Note: This version of the log was edited by Laura Mandell in order to make it easier to navigate, and to make it a cleaner text. The unedited version is also available on this site.
Start log: Saturday, June 17, 2000 9:22:20 am Villa Diodati time
Allusion as Hypertext
LauraM says, "Jay, I was fascinated by your use of *Arcadia* in your 115 class."
JayC says, "Thanks."
JayC says, "The students were blocked by the play when they first read it."
Neil says, "I especially like the collaborative editing project."
AtaraS says, "I looked at it this morning"
AtaraS says, "Very cool"
WizSteve says, "That play is so hypertextual already, no?"
JayC says, "They began to enjoy the work when they started explaining it to one another."
RonB agrees with LauraM. "I liked the allusions list and the idea that this can go on for several semesters of students working on material."
JayC says, "The wit is tough for 1st year undergrads."
AtaraS says, "I bet"
JayC says, "And the allusions are tough for everyone."
AtaraS says, "it would really help to see a performance"
TedU says, "But you use the allusions list to make it more accessible."
LauraM says, "My first-year students hated the joke, "So where is it that you don't teach" (Hannah to Bernard)."
TedU says, "In that sense, the emphasis on connectivity isn't just a hypertext issue, but a pedagogical strategy."
JayC says, "Exactly. (to Ted)"
Networked and Well-Read
MichaelES says, "Jay: have you noticed an increase of interest over the last few years, with the increased familiarity of students with the net?"
JayC says, "I find that it is important to teach the medium as well as the content."
RonB says, "and as already mentioned, the play works well with the medium."
JayC says, "Yes, Michael. Several years ago, even undergraduates were hesitant."
AtaraS says, "well, what your students have done is impressive"
JayC says, "Last year, for the first time, everyone came to the class with at least some experience on the Net--usually IM."
Neil says, "could we talk about [the part of Jay's essay on] PatchWork Girl? "
TedU says, "I don't know if this was your intent at all, Jay, but what struck me about your essay was the emphasis on allusions and connectivity -- true on several levels of form and content. From a pedagogical point of view, one good thing about this is that it helps students have the experience of what it feels like to read something in an informed way. What it feels like to be "educated.""
TedU says, "True of Patchwork Girl itself."
WizSteve says, "What did you have in mind, Neil?"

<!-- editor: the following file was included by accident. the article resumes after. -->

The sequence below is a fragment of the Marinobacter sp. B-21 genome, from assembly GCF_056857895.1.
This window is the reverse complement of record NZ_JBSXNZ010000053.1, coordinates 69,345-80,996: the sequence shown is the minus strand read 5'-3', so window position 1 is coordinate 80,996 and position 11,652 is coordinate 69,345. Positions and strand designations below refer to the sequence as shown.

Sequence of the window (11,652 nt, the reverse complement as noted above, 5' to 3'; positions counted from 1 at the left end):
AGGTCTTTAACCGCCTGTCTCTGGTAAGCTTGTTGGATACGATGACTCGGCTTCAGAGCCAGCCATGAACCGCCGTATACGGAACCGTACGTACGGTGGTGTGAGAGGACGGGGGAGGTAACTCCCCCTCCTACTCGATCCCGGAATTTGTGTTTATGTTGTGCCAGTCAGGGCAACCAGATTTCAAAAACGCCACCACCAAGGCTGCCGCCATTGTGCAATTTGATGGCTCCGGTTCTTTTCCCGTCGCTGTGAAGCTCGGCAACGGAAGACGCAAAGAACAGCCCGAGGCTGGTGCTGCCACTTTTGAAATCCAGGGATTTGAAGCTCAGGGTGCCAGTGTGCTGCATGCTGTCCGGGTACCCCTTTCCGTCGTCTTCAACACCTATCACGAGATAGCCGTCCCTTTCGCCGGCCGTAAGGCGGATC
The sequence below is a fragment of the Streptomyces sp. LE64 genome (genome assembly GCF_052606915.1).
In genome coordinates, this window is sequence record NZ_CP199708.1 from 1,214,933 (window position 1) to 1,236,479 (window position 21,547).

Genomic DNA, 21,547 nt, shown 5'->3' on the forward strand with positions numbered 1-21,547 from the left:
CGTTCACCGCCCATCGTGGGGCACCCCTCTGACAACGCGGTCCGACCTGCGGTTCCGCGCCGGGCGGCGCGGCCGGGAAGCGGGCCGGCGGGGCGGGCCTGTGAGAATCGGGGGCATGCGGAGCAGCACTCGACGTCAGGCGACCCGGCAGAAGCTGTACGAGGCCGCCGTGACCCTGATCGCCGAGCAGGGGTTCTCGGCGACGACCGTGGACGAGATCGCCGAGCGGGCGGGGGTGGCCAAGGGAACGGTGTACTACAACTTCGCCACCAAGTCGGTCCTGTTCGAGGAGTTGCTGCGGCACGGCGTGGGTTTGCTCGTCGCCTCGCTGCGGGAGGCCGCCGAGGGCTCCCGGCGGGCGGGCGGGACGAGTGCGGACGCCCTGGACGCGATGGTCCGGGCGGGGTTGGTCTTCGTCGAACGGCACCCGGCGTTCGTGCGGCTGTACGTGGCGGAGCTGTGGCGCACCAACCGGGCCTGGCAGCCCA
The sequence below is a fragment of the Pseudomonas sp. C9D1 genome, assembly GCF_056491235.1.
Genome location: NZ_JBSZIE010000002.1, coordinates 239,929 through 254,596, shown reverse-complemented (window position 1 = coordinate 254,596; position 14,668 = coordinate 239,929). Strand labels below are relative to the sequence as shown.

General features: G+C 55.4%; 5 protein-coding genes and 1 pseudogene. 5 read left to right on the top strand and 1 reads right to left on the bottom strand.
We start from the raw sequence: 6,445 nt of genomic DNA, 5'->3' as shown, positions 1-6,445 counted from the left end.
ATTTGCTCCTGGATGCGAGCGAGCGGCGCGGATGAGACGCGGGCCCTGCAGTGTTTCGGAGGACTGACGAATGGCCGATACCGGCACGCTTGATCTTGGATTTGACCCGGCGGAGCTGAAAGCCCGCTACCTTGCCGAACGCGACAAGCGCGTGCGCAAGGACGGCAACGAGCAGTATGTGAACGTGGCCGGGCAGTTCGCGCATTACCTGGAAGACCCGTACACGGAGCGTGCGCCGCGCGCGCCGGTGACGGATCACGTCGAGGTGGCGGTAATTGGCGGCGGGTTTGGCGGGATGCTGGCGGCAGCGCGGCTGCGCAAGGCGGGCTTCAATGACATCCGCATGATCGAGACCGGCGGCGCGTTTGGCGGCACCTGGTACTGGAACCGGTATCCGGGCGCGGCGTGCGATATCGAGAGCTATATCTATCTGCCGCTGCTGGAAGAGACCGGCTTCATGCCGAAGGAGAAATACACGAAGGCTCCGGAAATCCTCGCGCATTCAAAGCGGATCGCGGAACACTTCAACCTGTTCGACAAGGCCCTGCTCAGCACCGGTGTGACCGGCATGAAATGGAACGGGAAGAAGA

Neil says, "As a text that forces consideration of medium as content"
JayC says, "It does, Ted. It also transforms the concept of intertextuality into something real, not an abstraction. Especially when the students work to put links in themselves."
WizSteve says, "Right. yet on those old floppies!"
Joyce and Eastgate
WizSteve says, "The whole Eastgate moment was so important, yet..."
JayC says, "Explain, 'yet...'"
WizSteve says, "There's a sense in which Joyce et al were from another era."
WizSteve says, "hypertextually speaking. PreWeb."
JayC says, "They started it."
RonB says, "it also gives studens a model for working in hypertext""
WizSteve says, "Have you tried to write in Storyspace [hypertext-making software by Eastgate]?"
JayC says, "When I go to hypertext conferences, much of the work seems in the lineage of Eastgate."
TedU looks confused about Eastgate.
WizSteve says, "...a good way to make students appreciate Patchwork Girl."
JayC says, "No Storyspace for me. I have always constructed everything on the web."
MichaelES says, "would you invite students to write in Storyspace?"
LauraM says, "Yes, what's "Eastgate"?"
WizSteve says, "A software company that published M. Joyce's Afternoon, etc."
WizSteve says, "to Michael "I did, yes, but it's hard now..."
JayC says, "Eastgate publishes Patchwork Girl, too."
WizSteve says, "...because of the platform."
MichaelES says, "the URL is http://www.eastgate.com/catalog/Patchwork.html (for the multi-windows people"
JayC says, "Working on the web seems more practical for the students' lives."
JayC says, "Web hypertext is limited in terms of the maps one can construct, but it's the cyber world we live in."
TedU says, "I think the "practical for the students' lives" part is important."
Neil says, "Jay: have you given any thought to having students construct things such as MOO objects?"
MichaelES says, "how much of your courses have you changed following students' responses/suggestions?"
JayC says, "Yes. Students' experience in Chats makes them natural MOOers."
RonB says, "we live the virtual already. So, it's nice for students to see and construct in it."
LauraM says, "I do think English majors will be writing a lot of web pages -- more than will be going on to grad school."
TedU says, "The connectivity could otherwise be *too* challenging, too much like initiation into a grad school they never plan to enter. But the contemporaneity of the web modifies that."
JayC says, "My students have graduated straight into jobs as web designers."
LauraM says, "mine too"
WizSteve says, "Right. This is media-literacy we owe them, among other things."
AtaraS says, "yep"
JayC says, "I change my courses every semester after student comments."
Reading [as] Hyperfiction
Neil says, "Do you think that they continue to read hyperfiction after the course is over?"